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A look at psychological research. General principles The specious attraction of anecdotes The concern for precise measurement Operational definitions.

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Presentation on theme: "A look at psychological research. General principles The specious attraction of anecdotes The concern for precise measurement Operational definitions."— Presentation transcript:

1 A look at psychological research

2 General principles The specious attraction of anecdotes The concern for precise measurement Operational definitions – definitions which specify the procedure used to measure something Also, a way to give a study’s focus of concern a numerical value How do you measure anger, love, intelligence?

3 Population samples Population – the entire group of individuals of interest Sample – a small group chosen from the popu- lation

4 Types of samples Convenience – a sample chosen because of its availability Far from ideal, but very common “The study of 20 year old college sophomores.” ? Representative – a sample which closely mirrors the population in all characteristics likely to affect the results Ideal but hard to find

5 Samples cont. Random samples – a sample in which every individual in the population has an equal chance of being selected. Hard to get, but many benefits Cross-cultural samples – samples which include groups from at least two separate cultures Discuss concerns in Interpretations

6 Research designs Naturalistic observations A careful examination of an individual’s or animal’s behavior in more or less natural conditions No manipulation, just observation Often the first step in generating hypothesis’

7 Case histories A thorough description of a person or small group of people with unusual or noteworthy qualities Another source of hypothesis’ Just a super-sized anecdote?

8 surveys A study of the prevalence of certain beliefs, behaviors, or attitudes based upon people’s responses to specific questions Many problems: sampling nonchalance the questions bias

9 correlations A measure of the relationship between two variables Variable – a measurable item that can vary in magnitude Correlational study – a procedure in which the investigator measures the relationship between two variables without controlling either one

10 Correlations examples Between class attendance and final grade Between hours worked and $ earned Between smiles given and smiles received Between miles run/week and 5k time Between hours on internet and final grade Between exercise sessions and weight Between hair color and grade point average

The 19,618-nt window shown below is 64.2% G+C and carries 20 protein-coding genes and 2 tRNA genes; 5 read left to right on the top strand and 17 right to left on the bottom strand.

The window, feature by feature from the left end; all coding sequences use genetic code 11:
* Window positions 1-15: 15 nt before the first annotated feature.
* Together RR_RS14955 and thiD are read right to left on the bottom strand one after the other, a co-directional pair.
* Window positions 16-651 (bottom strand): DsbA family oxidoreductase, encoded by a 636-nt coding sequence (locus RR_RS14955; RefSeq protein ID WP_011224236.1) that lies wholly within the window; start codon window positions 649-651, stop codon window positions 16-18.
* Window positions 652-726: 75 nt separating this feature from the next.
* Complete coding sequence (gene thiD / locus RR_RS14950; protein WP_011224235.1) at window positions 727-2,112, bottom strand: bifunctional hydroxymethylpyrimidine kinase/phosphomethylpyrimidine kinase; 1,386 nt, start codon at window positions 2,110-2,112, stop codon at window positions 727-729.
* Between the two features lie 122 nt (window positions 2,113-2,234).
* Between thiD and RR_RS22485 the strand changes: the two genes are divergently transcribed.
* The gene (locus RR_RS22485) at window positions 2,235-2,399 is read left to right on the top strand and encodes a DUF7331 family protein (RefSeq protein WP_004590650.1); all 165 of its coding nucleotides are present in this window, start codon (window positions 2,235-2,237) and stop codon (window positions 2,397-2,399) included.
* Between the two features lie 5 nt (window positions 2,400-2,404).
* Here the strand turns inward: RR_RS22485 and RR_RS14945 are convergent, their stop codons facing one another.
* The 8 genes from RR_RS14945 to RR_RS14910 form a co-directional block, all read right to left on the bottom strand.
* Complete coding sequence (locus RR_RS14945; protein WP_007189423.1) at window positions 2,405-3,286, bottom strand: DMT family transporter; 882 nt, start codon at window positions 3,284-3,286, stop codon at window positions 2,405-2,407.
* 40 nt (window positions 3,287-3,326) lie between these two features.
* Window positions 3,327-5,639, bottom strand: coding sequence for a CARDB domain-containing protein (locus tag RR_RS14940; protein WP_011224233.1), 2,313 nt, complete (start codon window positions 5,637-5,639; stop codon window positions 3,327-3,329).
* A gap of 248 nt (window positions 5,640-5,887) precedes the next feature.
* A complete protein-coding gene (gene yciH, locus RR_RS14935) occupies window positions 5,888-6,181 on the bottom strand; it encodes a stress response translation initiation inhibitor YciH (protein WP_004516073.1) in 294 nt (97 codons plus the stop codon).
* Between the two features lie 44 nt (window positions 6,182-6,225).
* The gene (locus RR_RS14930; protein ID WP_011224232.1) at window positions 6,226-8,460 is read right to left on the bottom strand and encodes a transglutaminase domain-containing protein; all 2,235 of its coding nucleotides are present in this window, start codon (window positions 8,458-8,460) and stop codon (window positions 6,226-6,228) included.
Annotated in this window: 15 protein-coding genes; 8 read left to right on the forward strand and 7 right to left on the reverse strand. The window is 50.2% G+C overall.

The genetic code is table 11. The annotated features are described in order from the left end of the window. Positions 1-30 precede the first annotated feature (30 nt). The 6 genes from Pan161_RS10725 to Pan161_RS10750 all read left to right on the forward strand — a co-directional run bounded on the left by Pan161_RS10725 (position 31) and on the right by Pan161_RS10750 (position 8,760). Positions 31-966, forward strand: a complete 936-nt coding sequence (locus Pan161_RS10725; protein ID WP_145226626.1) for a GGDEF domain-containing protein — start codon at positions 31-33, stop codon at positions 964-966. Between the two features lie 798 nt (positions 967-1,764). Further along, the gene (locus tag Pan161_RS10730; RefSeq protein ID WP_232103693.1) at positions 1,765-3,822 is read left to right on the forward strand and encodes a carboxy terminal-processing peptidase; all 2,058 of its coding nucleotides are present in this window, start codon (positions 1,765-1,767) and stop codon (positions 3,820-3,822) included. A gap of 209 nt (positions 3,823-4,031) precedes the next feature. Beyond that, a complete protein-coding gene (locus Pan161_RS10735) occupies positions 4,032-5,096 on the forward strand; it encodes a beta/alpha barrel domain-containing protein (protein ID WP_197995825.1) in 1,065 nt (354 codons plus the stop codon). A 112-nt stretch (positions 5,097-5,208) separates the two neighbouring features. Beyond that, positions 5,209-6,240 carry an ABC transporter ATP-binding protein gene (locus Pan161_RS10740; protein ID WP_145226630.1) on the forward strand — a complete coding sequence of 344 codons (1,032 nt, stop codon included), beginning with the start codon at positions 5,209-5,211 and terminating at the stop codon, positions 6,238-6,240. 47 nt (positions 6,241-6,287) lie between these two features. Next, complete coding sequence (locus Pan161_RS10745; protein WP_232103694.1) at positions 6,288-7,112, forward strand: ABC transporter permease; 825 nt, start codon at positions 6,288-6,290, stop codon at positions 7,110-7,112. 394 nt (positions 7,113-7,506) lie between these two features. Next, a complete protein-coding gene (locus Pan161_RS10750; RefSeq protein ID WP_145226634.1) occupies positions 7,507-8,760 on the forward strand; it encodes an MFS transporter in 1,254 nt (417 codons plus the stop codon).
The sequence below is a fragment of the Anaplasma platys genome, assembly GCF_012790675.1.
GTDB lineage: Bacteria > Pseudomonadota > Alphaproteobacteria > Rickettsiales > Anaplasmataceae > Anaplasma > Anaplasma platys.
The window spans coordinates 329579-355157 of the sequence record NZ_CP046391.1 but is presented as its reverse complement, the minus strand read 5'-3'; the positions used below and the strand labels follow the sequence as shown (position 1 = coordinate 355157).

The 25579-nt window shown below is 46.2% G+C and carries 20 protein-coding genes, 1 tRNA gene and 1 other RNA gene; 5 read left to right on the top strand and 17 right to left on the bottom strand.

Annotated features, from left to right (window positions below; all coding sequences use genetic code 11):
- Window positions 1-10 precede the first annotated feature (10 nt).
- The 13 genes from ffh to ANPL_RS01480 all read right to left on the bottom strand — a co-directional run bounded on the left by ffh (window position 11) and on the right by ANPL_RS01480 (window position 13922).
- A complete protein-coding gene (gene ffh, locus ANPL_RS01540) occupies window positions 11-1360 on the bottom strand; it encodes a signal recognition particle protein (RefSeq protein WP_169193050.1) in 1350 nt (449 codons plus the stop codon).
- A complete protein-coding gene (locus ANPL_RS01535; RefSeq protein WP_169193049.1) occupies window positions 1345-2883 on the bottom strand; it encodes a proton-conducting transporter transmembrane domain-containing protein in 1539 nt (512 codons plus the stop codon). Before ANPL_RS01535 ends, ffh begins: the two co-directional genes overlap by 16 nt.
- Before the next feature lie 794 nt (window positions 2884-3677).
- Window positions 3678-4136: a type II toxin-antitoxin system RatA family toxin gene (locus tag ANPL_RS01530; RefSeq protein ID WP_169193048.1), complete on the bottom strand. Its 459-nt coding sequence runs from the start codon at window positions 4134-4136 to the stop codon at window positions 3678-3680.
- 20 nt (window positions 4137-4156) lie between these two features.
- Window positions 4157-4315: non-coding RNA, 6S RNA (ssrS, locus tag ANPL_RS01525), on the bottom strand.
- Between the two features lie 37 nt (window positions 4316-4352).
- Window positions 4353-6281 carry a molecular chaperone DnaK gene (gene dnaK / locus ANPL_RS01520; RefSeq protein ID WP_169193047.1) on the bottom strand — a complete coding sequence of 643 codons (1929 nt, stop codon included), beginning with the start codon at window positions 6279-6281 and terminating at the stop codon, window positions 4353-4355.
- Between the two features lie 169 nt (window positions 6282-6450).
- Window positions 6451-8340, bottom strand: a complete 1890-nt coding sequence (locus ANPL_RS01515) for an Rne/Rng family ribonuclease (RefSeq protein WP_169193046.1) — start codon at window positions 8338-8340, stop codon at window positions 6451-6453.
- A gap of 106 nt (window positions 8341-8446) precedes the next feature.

11 Correlations graphic examples

12 The correlation coefficient R = the mathematical relationship between two variables, ranging from -1 to 1 Positive correlations approach 1 Negative correlations approach -1 A R of 0 means that there is no relationship between the two variables Look to R ’s absolute value when assessing its strength

13 Illusory correlations An apparent relationship based upon casual observations of unrelated or weakly related events Do people really get wild under a full moon? Does the weather affect arthritis symptoms?

14 Correlations and causation No matter how it might seem, correlations do not tell us about cause and effect We never really know if changes in one variable affects the other, or If a third, lurking, variable controls them both. Correlations help us predict but not explain or control behavior or experience.

15 experiments

16 A study in which the investigator manipulates at least one variable while measuring at least one other variable By adjusting one variable or factor, while keeping all other factors constant, we can determine if that factor causes changes in the other(s)

17 More definitions: variables Independent variable – the variable which is manipulated, or adjusted, by the investigator Dependent variable – the variable which is measured by the investigator to determine the effects of the independent variable Thoughtfully quantified through the operational definition

18 Even more: groups Experimental group – receives the treatment (independent variable) that the experiment was designed to test Control group – handled exactly the same as the experimental group except for the independent variable Control groups usually receive a placebo

19 Hazards to be prepared for Biased groups to make sure that the experimental and control groups are as similar as possible, before being introduced to the independent variable we use random assignment every participant must have an equal chance of being placed in either the experimental or the control group

20 more hazards Even unconsciously, investigators want to see their hypothesis confirmed and unintentionally might distort the results Also, the experiment’s participants might try to help prove the hypothesis Solution – Double blind – a procedure in which both the observer and the participant are unaware of which participants received which treatment and the experiment’s goals

21 review Hypothesis Select Method & Operational Definition Acquire Sample Random Assignment of groups Run experiment (double blind) Collect and analyze results (data)

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